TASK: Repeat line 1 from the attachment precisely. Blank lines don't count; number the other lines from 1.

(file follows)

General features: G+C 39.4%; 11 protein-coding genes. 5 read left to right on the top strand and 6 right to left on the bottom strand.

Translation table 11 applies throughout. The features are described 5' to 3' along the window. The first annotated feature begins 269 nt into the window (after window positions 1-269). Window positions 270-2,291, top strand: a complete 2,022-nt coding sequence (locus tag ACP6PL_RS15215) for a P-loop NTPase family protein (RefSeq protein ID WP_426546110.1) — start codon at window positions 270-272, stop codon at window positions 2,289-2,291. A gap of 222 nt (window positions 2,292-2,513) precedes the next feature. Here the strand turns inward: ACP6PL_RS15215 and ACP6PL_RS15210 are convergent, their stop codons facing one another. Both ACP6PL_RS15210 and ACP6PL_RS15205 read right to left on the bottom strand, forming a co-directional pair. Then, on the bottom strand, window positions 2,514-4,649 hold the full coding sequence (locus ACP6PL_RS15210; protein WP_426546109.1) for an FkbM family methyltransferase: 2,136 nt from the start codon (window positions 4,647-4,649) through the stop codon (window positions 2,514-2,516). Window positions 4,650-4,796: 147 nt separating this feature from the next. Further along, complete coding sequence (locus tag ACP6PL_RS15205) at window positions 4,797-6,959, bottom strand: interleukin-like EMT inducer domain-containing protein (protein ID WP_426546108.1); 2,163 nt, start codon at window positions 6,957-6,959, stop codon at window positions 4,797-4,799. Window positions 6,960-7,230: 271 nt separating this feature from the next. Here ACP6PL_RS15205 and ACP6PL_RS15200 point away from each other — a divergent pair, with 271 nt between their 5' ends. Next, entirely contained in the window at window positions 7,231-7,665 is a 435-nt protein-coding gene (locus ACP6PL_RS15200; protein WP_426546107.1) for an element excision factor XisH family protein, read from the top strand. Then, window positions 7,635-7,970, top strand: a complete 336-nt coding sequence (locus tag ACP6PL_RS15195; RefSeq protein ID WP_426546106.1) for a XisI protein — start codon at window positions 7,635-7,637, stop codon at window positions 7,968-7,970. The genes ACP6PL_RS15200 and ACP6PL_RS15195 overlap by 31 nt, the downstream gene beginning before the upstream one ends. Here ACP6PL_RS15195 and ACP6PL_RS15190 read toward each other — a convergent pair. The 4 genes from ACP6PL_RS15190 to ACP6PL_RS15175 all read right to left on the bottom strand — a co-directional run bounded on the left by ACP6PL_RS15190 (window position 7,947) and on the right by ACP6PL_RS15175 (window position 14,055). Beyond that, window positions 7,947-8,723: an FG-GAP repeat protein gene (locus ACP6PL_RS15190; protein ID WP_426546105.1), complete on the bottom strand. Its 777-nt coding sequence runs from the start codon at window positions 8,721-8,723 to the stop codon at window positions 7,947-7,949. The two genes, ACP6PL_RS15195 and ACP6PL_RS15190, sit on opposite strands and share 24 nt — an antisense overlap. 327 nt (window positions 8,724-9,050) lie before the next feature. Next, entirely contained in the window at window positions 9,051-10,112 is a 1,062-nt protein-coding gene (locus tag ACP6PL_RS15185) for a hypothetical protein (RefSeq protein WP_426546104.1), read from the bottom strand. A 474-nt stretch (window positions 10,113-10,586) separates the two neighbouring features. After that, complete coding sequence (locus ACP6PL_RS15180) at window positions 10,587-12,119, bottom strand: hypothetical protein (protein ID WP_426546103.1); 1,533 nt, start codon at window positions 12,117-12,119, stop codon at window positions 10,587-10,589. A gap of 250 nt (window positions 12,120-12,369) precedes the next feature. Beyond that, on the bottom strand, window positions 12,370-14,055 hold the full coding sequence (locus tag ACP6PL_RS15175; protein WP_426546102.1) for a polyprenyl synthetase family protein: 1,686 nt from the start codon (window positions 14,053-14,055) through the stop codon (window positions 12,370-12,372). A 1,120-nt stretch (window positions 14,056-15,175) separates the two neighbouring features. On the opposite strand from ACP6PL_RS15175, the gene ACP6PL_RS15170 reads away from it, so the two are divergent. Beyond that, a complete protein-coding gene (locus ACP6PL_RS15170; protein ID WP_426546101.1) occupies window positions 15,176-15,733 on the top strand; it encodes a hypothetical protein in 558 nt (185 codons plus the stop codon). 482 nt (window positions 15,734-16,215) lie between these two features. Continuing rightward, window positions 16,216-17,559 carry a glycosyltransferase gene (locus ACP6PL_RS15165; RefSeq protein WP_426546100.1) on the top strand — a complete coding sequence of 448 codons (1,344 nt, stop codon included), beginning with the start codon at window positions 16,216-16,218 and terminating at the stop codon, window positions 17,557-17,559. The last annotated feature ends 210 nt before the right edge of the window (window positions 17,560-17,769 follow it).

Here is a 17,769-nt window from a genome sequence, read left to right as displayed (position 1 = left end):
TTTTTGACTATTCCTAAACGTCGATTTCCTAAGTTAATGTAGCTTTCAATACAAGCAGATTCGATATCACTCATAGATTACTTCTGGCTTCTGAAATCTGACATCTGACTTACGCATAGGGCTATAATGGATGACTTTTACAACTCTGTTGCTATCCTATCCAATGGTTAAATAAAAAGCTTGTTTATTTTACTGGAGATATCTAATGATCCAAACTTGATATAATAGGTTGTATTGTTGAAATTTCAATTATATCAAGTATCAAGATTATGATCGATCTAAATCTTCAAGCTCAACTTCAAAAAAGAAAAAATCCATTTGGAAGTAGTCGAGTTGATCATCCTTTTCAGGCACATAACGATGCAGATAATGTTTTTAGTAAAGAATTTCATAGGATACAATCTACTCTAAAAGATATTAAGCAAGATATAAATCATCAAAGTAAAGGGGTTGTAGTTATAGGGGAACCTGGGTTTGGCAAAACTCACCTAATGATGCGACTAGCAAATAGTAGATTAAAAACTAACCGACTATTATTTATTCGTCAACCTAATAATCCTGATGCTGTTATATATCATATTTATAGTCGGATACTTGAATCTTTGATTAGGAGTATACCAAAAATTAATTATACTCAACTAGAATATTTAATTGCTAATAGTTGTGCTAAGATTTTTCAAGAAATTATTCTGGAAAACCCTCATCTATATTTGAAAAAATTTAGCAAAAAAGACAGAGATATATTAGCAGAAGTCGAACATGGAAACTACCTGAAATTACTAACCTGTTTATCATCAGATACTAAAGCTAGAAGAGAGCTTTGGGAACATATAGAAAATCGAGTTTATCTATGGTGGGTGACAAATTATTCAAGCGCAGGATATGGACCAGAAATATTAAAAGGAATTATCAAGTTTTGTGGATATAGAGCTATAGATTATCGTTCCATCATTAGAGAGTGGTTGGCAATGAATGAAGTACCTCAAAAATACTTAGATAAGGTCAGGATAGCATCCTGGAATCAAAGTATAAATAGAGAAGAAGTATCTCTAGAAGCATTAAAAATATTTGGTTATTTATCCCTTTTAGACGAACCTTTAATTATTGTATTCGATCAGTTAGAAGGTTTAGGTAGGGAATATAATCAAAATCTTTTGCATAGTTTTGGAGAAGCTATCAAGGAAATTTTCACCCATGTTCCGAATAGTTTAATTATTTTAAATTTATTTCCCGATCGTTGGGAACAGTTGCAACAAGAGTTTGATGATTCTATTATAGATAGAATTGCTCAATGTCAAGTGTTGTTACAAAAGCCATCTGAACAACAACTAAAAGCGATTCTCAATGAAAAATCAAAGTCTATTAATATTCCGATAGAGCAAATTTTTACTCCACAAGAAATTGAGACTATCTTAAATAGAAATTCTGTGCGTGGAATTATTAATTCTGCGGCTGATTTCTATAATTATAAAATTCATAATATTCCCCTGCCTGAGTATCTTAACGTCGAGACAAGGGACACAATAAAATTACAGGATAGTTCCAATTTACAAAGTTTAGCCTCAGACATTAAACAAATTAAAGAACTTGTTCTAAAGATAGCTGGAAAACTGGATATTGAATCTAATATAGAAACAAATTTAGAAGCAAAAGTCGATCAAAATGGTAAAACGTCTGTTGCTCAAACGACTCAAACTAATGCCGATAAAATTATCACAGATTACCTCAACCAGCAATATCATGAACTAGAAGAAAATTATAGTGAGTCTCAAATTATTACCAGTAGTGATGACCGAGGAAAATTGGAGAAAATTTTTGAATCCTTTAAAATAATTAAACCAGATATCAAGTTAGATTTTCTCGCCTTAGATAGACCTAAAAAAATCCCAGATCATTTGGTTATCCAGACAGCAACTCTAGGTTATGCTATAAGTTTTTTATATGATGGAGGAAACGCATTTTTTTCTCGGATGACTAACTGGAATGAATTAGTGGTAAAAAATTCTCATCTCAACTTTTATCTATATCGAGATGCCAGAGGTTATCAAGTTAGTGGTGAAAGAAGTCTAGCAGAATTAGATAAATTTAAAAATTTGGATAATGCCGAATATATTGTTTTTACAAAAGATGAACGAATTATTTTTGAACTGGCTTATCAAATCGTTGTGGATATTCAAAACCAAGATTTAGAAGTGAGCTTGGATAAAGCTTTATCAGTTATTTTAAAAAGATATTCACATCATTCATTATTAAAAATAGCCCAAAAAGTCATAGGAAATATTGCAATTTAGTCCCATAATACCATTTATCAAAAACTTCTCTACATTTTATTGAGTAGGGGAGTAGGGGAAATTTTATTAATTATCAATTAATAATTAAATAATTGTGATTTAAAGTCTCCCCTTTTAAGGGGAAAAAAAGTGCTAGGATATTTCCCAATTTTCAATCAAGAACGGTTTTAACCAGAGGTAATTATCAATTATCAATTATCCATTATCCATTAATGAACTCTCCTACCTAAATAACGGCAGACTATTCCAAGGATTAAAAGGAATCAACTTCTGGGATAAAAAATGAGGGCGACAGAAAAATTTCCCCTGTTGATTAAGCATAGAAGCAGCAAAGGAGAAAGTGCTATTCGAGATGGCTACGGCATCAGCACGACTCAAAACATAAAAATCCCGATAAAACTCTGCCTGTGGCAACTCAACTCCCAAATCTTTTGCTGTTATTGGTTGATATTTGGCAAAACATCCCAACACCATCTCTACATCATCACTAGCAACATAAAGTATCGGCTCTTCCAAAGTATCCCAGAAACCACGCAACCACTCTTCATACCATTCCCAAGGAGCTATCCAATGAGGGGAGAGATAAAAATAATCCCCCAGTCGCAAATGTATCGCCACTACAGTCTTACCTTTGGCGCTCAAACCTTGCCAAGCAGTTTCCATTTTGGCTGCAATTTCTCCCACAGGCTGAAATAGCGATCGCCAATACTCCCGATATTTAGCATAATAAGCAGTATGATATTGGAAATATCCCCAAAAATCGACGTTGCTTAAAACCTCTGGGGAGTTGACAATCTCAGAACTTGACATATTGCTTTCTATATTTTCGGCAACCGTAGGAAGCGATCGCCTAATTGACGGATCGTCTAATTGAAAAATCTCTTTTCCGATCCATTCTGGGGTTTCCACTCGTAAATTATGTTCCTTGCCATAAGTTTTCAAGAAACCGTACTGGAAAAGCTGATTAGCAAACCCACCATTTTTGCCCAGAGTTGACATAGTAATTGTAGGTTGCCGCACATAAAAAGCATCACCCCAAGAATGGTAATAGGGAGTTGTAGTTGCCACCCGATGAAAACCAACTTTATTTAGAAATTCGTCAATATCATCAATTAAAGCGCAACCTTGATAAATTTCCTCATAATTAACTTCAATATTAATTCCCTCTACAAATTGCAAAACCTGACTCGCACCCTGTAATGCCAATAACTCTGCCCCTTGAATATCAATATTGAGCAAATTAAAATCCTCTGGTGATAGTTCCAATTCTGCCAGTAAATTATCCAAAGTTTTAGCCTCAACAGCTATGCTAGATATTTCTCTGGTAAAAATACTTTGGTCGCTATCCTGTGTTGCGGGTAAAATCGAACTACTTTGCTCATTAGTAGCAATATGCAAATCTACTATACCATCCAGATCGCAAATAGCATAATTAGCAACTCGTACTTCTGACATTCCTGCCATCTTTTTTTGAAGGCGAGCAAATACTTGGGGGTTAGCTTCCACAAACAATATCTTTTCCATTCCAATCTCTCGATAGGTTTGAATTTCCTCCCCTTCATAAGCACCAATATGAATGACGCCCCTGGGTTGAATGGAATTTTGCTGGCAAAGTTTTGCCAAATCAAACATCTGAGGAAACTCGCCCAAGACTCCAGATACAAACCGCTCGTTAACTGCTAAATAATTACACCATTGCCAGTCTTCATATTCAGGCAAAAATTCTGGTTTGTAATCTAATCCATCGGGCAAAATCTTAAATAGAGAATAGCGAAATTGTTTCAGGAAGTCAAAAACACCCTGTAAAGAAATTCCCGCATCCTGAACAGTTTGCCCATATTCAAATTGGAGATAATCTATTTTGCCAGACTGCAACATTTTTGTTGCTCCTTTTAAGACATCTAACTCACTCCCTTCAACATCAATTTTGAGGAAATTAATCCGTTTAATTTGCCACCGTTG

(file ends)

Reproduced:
General features: G+C 39.4%; 11 protein-coding genes. 5 read left to right on the top strand and 6 right to left on the bottom strand.